My husband had to get me and I was given a note in case the agency tested me in the near future. I also had to give a statement to police.
It was simultaneously the best and worst day at work I ever had, and subsequently the last hospital shift I have ever worked."
"A patient was very hesitant with what was actually wrong, so we went for an x-ray. There was an unmistakable shape of a Barbie doll up his you-know-what. So he had emergency surgery and it was removed. He came to and saw his wife at his bedside. He panicked, and when she went to the ladies room, asks the nurses not to tell her what's happened. She came back in, and one of the nurses brought back the (poop smeared) Barbie doll, in a small, plastic bag. The wife glared at him.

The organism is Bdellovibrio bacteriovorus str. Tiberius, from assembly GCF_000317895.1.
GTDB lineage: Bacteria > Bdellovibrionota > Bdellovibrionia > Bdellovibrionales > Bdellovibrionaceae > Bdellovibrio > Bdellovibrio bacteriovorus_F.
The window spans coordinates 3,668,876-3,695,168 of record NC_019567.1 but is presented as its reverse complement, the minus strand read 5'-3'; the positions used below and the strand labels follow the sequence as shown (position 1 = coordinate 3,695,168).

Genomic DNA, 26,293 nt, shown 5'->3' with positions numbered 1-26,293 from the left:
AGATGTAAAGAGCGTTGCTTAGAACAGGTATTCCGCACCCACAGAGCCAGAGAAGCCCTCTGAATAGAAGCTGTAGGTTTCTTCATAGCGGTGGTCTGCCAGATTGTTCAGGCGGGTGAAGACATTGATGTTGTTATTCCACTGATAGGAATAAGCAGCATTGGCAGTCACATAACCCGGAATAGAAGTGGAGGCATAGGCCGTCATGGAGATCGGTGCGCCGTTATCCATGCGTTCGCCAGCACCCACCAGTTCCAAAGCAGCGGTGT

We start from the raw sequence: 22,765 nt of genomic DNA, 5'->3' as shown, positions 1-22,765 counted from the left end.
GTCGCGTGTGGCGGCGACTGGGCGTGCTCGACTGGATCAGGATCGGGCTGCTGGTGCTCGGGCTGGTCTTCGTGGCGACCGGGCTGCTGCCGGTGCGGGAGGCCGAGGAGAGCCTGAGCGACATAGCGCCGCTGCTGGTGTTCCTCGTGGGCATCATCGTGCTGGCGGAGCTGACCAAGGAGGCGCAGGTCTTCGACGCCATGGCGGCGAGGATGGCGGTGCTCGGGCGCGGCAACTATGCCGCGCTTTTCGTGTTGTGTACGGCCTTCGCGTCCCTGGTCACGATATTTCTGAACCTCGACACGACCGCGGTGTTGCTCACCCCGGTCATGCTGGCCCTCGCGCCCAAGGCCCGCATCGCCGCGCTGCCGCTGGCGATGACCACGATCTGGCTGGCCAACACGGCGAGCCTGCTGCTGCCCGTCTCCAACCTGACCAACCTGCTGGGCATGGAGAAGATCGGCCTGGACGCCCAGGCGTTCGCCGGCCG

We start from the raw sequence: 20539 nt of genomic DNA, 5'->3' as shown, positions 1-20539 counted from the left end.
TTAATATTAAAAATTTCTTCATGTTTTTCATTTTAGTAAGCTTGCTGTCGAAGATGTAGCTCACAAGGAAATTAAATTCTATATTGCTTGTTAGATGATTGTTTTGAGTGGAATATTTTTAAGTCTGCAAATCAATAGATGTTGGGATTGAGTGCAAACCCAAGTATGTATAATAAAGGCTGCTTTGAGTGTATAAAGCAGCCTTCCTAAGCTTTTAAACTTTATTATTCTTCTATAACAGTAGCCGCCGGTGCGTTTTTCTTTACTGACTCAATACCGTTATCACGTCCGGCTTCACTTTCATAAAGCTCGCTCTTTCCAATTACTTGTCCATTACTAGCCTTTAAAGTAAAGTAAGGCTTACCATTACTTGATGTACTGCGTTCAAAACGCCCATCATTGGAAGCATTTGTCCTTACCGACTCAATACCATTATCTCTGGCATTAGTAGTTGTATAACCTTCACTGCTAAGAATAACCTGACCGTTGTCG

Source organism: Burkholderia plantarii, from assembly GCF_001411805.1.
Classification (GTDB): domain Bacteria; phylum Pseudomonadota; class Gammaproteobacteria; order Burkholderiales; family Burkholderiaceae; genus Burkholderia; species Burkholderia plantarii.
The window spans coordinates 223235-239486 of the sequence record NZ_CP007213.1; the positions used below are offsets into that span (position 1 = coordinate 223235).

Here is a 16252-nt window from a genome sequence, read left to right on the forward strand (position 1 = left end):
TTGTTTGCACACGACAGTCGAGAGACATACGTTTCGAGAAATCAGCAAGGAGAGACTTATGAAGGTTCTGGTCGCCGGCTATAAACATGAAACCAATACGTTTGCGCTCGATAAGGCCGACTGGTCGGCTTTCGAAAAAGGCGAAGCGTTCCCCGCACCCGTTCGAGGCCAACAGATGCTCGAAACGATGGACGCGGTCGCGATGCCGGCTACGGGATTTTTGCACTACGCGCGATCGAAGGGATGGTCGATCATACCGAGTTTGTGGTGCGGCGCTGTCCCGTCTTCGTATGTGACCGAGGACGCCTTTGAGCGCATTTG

He muttered, 'I fell on it.'"
"A patient's idiot relatives came into my office and asked me to see this old guy because he had accidentally cut himself and wanted some stitches.
I told them I couldn't do any stitching (lack of sterile equipment) but would've been glad to apply some sterile-strips if the wound allowed it, as long as they brought the man in the office. The request was denied, they kept insisting I see the man at home.
I loaded up my bag to go check on the old fellow. I found him in his bed, conscious but refused to talk, with various superficial knife wounds on his stomach and a gigantic hematoma in the process of swelling on his forehead.
I flipped out and got the relatives to finally talk. They said the man had fought with his sister and decided to self-harm by repeatedly slamming a hammer on his forehead, then had then tried to disembowel himself with a kitchen knife. They didn't call an ambulance because they 'were ashamed' and didn't want to deal with assisting the man in a far away hospital.